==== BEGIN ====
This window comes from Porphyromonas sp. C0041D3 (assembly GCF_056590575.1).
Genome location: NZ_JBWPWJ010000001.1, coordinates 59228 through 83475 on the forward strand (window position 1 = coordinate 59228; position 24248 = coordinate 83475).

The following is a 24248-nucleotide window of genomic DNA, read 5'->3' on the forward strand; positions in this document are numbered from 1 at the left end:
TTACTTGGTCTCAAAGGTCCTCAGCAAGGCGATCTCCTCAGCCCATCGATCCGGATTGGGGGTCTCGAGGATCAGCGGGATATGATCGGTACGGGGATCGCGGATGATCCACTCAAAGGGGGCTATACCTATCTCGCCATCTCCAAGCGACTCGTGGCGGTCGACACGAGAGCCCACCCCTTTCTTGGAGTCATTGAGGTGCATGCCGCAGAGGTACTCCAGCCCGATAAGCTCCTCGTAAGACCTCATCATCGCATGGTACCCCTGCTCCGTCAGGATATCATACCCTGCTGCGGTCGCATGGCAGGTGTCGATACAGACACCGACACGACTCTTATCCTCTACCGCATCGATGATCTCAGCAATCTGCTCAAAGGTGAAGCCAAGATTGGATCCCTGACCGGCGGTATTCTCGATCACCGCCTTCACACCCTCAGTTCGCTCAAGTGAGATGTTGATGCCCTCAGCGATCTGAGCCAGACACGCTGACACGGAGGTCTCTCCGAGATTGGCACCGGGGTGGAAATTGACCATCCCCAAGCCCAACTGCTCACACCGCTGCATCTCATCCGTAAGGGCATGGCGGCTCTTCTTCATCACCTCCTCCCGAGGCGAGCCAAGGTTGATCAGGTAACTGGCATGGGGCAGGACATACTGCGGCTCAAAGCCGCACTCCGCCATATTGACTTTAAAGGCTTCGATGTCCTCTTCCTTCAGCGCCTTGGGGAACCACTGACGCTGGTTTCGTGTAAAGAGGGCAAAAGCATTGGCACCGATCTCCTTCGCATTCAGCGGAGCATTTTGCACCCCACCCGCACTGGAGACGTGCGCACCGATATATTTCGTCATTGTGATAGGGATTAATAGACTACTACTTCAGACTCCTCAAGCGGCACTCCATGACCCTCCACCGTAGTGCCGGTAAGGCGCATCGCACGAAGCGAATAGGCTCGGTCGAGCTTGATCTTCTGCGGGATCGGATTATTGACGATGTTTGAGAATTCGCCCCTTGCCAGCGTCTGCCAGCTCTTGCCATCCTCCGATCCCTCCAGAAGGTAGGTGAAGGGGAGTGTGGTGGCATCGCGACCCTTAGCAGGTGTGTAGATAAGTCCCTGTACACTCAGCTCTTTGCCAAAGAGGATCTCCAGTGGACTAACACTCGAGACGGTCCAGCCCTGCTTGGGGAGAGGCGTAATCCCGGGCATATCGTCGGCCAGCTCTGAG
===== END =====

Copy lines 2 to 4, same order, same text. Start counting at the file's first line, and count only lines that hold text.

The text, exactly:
Genome location: NZ_JBWPWJ010000001.1, coordinates 59228 through 83475 on the forward strand (window position 1 = coordinate 59228; position 24248 = coordinate 83475).

The following is a 24248-nucleotide window of genomic DNA, read 5'->3' on the forward strand; positions in this document are numbered from 1 at the left end:
TTACTTGGTCTCAAAGGTCCTCAGCAAGGCGATCTCCTCAGCCCATCGATCCGGATTGGGGGTCTCGAGGATCAGCGGGATATGATCGGTACGGGGATCGCGGATGATCCACTCAAAGGGGGCTATACCTATCTCGCCATCTCCAAGCGACTCGTGGCGGTCGACACGAGAGCCCACCCCTTTCTTGGAGTCATTGAGGTGCATGCCGCAGAGGTACTCCAGCCCGATAAGCTCCTCGTAAGACCTCATCATCGCATGGTACCCCTGCTCCGTCAGGATATCATACCCTGCTGCGGTCGCATGGCAGGTGTCGATACAGACACCGACACGACTCTTATCCTCTACCGCATCGATGATCTCAGCAATCTGCTCAAAGGTGAAGCCAAGATTGGATCCCTGACCGGCGGTATTCTCGATCACCGCCTTCACACCCTCAGTTCGCTCAAGTGAGATGTTGATGCCCTCAGCGATCTGAGCCAGACACGCTGACACGGAGGTCTCTCCGAGATTGGCACCGGGGTGGAAATTGACCATCCCCAAGCCCAACTGCTCACACCGCTGCATCTCATCCGTAAGGGCATGGCGGCTCTTCTTCATCACCTCCTCCCGAGGCGAGCCAAGGTTGATCAGGTAACTGGCATGGGGCAGGACATACTGCGGCTCAAAGCCGCACTCCGCCATATTGACTTTAAAGGCTTCGATGTCCTCTTCCTTCAGCGCCTTGGGGAACCACTGACGCTGGTTTCGTGTAAAGAGGGCAAAAGCATTGGCACCGATCTCCTTCGCATTCAGCGGAGCATTTTGCACCCCACCCGCACTGGAGACGTGCGCACCGATATATTTCGTCATTGTGATAGGGATTAATAGACTACTACTTCAGACTCCTCAAGCGGCACTCCATGACCCTCCACCGTAGTGCCGGTAAGGCGCATCGCACGAAGCGAATAGGCTCGGTCGAGCTTGATCTTCTGCGGGATCGGATTATTGACGATGTTTGAGAATTCGCCCCTTGCCAGCGTCTGCCAGCTCTTGCCATCCTCCGATCCCTCCAGAAGGTAGGTGAAGGGGAGTGTGGTGGCATCGCGACCCTTAGCAGGTGTGTAGATAAGTCCCTGTACACTCAGCTCTTTGCCAAAGAGGATCTCCAGTGGACTAACACTCGAGACGGTCCAGCCCTGCTTGGGGAGAGGCGTAATCCCGGGCATATCGTCGGCCAGCTCTGAG